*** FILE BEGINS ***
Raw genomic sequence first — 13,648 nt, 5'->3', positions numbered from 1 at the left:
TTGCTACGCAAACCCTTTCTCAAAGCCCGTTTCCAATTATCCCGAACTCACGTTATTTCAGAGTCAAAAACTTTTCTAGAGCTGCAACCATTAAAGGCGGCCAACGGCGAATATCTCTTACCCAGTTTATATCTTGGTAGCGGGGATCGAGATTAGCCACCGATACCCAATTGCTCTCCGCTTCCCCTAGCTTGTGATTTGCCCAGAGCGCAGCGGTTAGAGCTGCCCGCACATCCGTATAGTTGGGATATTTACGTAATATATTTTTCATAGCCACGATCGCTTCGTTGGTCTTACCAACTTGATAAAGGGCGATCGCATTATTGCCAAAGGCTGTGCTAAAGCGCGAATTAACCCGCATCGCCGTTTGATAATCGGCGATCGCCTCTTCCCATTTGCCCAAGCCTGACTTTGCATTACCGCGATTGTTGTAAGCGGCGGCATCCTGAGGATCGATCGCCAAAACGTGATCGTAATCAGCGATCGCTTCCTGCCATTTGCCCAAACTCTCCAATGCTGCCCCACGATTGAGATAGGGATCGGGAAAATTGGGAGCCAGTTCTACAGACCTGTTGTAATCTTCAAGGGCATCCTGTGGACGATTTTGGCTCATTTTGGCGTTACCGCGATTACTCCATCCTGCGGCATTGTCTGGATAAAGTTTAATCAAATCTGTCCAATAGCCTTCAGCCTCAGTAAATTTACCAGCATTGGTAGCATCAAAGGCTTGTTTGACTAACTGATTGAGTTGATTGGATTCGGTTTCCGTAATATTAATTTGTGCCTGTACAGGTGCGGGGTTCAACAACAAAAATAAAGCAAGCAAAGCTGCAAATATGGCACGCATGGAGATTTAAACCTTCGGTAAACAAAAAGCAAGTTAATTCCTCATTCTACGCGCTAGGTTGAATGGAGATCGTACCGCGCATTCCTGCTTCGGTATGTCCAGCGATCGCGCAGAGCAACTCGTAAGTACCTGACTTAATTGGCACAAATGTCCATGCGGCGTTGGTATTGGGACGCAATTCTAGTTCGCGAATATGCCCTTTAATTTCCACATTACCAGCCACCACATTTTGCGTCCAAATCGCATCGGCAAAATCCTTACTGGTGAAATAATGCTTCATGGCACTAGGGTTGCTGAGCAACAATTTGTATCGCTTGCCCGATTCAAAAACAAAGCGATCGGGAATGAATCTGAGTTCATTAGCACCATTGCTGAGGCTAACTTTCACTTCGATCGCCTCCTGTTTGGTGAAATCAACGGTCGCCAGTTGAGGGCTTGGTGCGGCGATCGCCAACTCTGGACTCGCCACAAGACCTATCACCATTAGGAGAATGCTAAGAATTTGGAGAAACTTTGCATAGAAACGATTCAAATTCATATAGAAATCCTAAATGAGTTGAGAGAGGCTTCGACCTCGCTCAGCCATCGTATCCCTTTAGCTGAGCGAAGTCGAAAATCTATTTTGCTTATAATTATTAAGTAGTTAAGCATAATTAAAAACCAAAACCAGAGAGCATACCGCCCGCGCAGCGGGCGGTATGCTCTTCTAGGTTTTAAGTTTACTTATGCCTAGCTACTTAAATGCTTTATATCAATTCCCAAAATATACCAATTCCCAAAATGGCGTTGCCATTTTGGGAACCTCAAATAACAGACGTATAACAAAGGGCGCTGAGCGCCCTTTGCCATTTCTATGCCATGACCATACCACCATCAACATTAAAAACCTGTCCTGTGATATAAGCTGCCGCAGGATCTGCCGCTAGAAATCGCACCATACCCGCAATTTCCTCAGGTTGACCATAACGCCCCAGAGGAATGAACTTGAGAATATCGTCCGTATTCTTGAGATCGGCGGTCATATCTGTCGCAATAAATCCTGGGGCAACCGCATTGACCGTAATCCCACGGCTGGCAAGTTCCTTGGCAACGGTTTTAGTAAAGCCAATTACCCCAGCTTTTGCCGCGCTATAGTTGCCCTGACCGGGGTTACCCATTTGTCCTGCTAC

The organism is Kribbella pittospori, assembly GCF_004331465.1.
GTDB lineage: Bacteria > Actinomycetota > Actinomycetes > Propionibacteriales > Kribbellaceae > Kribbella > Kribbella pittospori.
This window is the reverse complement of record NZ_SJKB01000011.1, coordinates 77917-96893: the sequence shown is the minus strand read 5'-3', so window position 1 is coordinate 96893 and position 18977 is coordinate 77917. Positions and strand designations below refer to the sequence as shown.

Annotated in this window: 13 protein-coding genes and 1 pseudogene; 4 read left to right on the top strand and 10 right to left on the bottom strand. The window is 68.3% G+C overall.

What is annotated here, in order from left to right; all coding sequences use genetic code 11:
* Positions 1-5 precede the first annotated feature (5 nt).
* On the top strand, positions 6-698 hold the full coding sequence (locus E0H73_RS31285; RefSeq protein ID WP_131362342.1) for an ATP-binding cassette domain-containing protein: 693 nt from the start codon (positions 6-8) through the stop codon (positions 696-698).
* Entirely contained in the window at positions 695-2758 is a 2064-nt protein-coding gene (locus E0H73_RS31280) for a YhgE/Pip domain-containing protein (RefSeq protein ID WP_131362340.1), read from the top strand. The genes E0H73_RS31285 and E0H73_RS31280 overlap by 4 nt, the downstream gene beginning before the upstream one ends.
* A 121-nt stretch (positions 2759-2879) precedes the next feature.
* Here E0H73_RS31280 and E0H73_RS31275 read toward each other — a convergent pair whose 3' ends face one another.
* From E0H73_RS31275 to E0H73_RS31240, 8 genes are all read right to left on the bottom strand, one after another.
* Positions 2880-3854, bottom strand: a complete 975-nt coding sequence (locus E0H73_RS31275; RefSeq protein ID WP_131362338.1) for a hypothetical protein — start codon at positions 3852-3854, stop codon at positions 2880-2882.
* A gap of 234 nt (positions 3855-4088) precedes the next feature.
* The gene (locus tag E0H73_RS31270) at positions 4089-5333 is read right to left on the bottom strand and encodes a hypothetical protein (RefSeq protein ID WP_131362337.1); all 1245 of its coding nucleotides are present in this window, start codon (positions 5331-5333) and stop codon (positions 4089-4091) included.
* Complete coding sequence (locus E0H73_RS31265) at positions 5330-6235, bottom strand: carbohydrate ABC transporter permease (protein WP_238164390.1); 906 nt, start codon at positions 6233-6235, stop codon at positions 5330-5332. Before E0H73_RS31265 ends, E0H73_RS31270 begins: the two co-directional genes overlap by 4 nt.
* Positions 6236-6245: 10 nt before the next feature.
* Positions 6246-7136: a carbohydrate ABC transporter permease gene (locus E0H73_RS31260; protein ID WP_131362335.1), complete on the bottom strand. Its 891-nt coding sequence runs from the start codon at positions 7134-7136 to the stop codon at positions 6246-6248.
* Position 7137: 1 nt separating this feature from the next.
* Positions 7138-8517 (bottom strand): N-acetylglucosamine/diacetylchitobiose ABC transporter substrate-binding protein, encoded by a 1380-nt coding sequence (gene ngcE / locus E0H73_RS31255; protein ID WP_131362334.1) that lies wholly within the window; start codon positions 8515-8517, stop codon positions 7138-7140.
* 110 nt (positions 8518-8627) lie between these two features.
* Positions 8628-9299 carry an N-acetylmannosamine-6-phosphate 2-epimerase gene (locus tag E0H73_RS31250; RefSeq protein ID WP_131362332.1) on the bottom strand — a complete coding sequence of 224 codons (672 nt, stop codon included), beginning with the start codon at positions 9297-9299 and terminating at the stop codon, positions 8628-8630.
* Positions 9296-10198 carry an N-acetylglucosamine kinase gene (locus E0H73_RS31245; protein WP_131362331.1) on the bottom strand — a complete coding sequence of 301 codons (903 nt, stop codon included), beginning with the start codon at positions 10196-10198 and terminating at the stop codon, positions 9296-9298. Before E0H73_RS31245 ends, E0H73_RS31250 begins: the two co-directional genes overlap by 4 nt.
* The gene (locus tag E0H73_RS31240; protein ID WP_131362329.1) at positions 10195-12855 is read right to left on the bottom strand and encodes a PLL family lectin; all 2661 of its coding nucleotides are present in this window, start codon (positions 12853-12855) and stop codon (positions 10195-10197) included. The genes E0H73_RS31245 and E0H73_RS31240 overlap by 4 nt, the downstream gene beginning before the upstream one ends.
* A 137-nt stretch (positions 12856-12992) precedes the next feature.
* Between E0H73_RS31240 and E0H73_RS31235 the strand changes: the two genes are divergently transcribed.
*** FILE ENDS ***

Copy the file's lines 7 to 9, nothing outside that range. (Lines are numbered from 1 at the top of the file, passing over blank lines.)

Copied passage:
What is annotated here, in order from left to right; all coding sequences use genetic code 11:
* Positions 1-5 precede the first annotated feature (5 nt).
* On the top strand, positions 6-698 hold the full coding sequence (locus E0H73_RS31285; RefSeq protein ID WP_131362342.1) for an ATP-binding cassette domain-containing protein: 693 nt from the start codon (positions 6-8) through the stop codon (positions 696-698).